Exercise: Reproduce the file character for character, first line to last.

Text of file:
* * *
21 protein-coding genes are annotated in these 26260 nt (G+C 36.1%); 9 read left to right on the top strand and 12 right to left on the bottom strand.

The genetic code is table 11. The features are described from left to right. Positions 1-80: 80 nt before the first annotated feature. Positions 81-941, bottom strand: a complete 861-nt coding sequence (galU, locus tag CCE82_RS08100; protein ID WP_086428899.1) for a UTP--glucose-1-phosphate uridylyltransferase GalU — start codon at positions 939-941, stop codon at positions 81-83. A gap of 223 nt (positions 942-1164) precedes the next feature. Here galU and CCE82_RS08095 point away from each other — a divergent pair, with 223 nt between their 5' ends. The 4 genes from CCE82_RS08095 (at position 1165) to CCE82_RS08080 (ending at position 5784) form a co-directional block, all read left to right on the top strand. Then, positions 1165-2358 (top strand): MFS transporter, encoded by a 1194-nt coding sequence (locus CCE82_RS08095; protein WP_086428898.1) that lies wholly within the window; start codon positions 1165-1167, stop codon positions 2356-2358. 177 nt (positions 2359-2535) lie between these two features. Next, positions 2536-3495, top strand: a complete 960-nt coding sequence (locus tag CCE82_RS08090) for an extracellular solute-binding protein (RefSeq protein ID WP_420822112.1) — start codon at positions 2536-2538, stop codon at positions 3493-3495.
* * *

21 protein-coding genes are annotated in these 26260 nt (G+C 36.1%); 9 read left to right on the top strand and 12 right to left on the bottom strand.

The genetic code is table 11. The features are described from left to right. Positions 1-80: 80 nt before the first annotated feature. Positions 81-941, bottom strand: a complete 861-nt coding sequence (galU, locus tag CCE82_RS08100; protein ID WP_086428899.1) for a UTP--glucose-1-phosphate uridylyltransferase GalU — start codon at positions 939-941, stop codon at positions 81-83. A gap of 223 nt (positions 942-1164) precedes the next feature. Here galU and CCE82_RS08095 point away from each other — a divergent pair, with 223 nt between their 5' ends. The 4 genes from CCE82_RS08095 (at position 1165) to CCE82_RS08080 (ending at position 5784) form a co-directional block, all read left to right on the top strand. Then, positions 1165-2358 (top strand): MFS transporter, encoded by a 1194-nt coding sequence (locus CCE82_RS08095; protein WP_086428898.1) that lies wholly within the window; start codon positions 1165-1167, stop codon positions 2356-2358. 177 nt (positions 2359-2535) lie between these two features. Next, positions 2536-3495, top strand: a complete 960-nt coding sequence (locus tag CCE82_RS08090) for an extracellular solute-binding protein (RefSeq protein ID WP_420822112.1) — start codon at positions 2536-2538, stop codon at positions 3493-3495.